Quote from: Dave Benke on January 11, 2024, 01:42:01 PMAnyway, a more expansive role for citizens in helping to determine appropriate Realm of the Left programs and expenditures for "us" is also a good thing.
Lifelong Evangelical Lutheran layman

Whoever, then, thinks that he understands the Holy Scriptures, or any part of them, but puts such an interpretation upon them as does not tend to build up this twofold love of God and our neighbour, does not yet understand them as he ought.  St. Augustine

John Mundinger

Quote from: RDPreus on January 11, 2024, 02:30:29 PMBiden supports same sex "marriage."  Roman Catholic teaching opposes it.

Biden supports granting same-sex couples the same rights that are enjoyed by heterosexual couples who have lawfully entered into a civil union.  As I have previously suggested, gay "marriage" would not be an issue if we honored church-state separation in the matter, i.e. the state should get out of the marriage business and the church should get out of the civil union business.
Lifelong Evangelical Lutheran layman

Whoever, then, thinks that he understands the Holy Scriptures, or any part of them, but puts such an interpretation upon them as does not tend to build up this twofold love of God and our neighbour, does not yet understand them as he ought.  St. Augustine

John Mundinger

Quote from: MaddogLutheran on January 11, 2024, 02:31:28 PMI have told you repeatedly, your "law of love" is illegitimate and you conflate the Two Kingdoms.  So have others, yet you insist that yours is the proper Lutheran understanding.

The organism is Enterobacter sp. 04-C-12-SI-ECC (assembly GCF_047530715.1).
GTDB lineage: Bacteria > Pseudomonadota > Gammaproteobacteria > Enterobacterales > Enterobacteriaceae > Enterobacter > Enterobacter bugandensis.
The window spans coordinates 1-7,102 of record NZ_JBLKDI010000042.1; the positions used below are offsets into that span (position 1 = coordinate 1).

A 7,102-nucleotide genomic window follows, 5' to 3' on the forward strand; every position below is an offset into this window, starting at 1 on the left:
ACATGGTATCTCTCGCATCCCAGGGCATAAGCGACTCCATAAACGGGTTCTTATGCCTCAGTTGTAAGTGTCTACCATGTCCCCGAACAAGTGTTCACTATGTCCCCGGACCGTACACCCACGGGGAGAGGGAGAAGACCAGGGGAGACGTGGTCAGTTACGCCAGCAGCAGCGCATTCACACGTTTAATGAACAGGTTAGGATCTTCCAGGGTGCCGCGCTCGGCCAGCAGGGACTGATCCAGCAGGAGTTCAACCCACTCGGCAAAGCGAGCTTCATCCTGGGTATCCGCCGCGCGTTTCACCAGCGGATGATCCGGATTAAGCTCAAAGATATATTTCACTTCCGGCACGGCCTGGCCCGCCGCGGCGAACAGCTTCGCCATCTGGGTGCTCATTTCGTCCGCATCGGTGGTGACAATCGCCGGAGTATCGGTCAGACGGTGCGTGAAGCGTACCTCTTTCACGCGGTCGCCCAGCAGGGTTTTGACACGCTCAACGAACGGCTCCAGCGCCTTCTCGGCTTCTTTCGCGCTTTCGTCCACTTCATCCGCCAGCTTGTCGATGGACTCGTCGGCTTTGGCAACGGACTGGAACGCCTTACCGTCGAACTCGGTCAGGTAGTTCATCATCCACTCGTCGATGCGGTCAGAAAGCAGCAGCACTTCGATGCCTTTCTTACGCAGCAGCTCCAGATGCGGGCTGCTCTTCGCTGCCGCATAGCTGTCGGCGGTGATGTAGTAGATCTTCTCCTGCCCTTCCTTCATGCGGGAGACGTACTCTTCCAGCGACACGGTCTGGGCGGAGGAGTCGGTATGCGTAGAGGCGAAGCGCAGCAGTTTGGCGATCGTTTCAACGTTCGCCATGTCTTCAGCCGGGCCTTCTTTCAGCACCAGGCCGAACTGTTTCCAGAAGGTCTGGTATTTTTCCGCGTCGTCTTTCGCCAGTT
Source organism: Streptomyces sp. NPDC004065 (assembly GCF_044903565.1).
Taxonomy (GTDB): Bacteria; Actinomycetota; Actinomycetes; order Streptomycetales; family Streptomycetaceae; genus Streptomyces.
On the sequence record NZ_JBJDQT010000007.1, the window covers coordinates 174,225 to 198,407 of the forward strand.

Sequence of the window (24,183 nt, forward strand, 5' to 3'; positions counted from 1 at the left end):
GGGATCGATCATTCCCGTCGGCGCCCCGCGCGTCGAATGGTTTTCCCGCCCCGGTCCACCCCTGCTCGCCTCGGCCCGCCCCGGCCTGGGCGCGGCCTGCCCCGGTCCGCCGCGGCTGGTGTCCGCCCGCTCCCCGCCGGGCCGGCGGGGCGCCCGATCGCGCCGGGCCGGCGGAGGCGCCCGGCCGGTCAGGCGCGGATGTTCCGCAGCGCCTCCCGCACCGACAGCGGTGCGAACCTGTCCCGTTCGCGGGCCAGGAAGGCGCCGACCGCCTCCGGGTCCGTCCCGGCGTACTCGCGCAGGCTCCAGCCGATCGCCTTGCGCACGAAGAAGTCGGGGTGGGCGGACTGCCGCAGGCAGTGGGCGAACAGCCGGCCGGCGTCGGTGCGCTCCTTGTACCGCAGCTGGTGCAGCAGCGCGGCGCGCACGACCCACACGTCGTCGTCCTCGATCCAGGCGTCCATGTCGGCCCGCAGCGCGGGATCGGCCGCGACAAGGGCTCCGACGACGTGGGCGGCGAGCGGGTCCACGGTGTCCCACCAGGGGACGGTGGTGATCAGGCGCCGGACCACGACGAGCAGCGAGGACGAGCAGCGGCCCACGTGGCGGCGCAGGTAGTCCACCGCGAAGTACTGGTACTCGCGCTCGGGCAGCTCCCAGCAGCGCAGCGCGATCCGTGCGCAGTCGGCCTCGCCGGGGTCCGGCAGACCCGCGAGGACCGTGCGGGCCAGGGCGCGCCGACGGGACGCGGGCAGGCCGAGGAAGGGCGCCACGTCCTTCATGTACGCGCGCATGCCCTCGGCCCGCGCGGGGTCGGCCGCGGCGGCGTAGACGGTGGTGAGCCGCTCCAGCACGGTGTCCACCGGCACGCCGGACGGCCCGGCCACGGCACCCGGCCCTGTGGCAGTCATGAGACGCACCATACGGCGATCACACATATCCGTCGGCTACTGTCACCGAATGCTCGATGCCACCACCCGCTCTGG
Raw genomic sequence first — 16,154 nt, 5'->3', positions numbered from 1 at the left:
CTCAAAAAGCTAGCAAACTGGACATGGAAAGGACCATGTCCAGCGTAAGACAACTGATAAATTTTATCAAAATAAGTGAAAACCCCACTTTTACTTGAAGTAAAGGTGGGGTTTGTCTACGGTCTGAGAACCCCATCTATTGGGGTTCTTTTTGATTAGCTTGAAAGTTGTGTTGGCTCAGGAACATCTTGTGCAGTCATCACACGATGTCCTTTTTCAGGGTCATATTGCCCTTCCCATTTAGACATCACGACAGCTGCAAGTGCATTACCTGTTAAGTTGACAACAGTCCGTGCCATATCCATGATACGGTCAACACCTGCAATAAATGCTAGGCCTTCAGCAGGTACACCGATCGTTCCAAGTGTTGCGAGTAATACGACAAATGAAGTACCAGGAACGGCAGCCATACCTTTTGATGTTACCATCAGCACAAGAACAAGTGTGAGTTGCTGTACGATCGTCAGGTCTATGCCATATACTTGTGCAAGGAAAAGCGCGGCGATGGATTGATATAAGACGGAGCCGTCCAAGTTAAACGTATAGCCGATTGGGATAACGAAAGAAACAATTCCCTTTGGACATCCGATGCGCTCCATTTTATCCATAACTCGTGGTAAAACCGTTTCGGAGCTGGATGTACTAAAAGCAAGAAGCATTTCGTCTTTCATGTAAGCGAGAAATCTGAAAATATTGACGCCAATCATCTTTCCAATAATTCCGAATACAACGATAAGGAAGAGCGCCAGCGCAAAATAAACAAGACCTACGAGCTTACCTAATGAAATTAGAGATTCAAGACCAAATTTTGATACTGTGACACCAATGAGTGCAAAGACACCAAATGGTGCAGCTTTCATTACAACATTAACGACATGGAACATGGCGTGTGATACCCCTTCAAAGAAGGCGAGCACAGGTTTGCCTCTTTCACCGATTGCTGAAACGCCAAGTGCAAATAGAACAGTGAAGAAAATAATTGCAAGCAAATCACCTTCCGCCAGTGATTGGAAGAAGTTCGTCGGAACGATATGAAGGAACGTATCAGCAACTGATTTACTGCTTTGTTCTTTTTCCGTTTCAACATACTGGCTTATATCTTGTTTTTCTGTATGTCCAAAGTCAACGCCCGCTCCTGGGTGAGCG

I'd refer you to Dr. Benke's post, above.  He has a better understanding of Lutheran theology than either you or I.

Quote from: MaddogLutheran on January 11, 2024, 02:31:28 PMI will say it again:  the reality of the Left Hand Kingdom does not allow for a single correct Lutheran response or action.

I have suggested that we should be able to agree that the Lutheran understanding of God's Two Kingdoms ought to inform how Lutheran Christians engage civil society.  I have not said nor have I implied that the Lutheran understanding of God's Two Kingdoms dictates a specific outcome. 

Quote from: MaddogLutheran on January 11, 2024, 02:31:28 PMYou keep insisting that your "law of love" requires what you think is right politically in the civic arena, and you judge anyone deficient according to the Right Hand who believes otherwise.

I have not so insisted and I have not so judged.  You are arguing with your own misunderstanding of what I have actually said.

Lifelong Evangelical Lutheran layman

Whoever, then, thinks that he understands the Holy Scriptures, or any part of them, but puts such an interpretation upon them as does not tend to build up this twofold love of God and our neighbour, does not yet understand them as he ought.  St. Augustine

John Mundinger

Quote from: DCharlton on January 11, 2024, 02:51:32 PMTo quote a certain university president, "It depends on the context." 

Yes, but she was not the president of a Lutheran seminary. ;)